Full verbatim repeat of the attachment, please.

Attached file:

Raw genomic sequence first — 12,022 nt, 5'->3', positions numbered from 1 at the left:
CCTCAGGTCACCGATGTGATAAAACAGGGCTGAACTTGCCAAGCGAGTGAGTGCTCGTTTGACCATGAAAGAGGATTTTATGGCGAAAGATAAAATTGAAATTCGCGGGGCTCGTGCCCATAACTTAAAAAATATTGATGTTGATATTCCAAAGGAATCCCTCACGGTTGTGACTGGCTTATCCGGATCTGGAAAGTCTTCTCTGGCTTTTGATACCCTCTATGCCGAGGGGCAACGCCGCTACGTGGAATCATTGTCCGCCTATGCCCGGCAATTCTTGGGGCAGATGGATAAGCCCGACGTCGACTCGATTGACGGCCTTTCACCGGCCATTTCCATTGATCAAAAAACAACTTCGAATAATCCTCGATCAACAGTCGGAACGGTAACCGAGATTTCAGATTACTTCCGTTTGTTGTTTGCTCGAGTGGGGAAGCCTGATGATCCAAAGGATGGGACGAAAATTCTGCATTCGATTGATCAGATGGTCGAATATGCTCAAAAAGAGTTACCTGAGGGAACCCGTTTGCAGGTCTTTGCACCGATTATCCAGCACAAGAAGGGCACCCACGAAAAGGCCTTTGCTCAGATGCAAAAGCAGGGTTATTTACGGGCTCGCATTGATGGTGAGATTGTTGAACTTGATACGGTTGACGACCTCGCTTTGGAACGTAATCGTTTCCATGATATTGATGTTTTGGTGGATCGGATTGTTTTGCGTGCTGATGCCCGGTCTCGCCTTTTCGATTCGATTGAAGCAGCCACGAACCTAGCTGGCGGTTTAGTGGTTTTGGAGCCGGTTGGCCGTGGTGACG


Raw genomic sequence first — 12,022 nt, 5'->3', positions numbered from 1 at the left:
CCTCAGGTCACCGATGTGATAAAACAGGGCTGAACTTGCCAAGCGAGTGAGTGCTCGTTTGACCATGAAAGAGGATTTTATGGCGAAAGATAAAATTGAAATTCGCGGGGCTCGTGCCCATAACTTAAAAAATATTGATGTTGATATTCCAAAGGAATCCCTCACGGTTGTGACTGGCTTATCCGGATCTGGAAAGTCTTCTCTGGCTTTTGATACCCTCTATGCCGAGGGGCAACGCCGCTACGTGGAATCATTGTCCGCCTATGCCCGGCAATTCTTGGGGCAGATGGATAAGCCCGACGTCGACTCGATTGACGGCCTTTCACCGGCCATTTCCATTGATCAAAAAACAACTTCGAATAATCCTCGATCAACAGTCGGAACGGTAACCGAGATTTCAGATTACTTCCGTTTGTTGTTTGCTCGAGTGGGGAAGCCTGATGATCCAAAGGATGGGACGAAAATTCTGCATTCGATTGATCAGATGGTCGAATATGCTCAAAAAGAGTTACCTGAGGGAACCCGTTTGCAGGTCTTTGCACCGATTATCCAGCACAAGAAGGGCACCCACGAAAAGGCCTTTGCTCAGATGCAAAAGCAGGGTTATTTACGGGCTCGCATTGATGGTGAGATTGTTGAACTTGATACGGTTGACGACCTCGCTTTGGAACGTAATCGTTTCCATGATATTGATGTTTTGGTGGATCGGATTGTTTTGCGTGCTGATGCCCGGTCTCGCCTTTTCGATTCGATTGAAGCAGCCACGAACCTAGCTGGCGGTTTAGTGGTTTTGGAGCCGGTTGGCCGTGGTGACG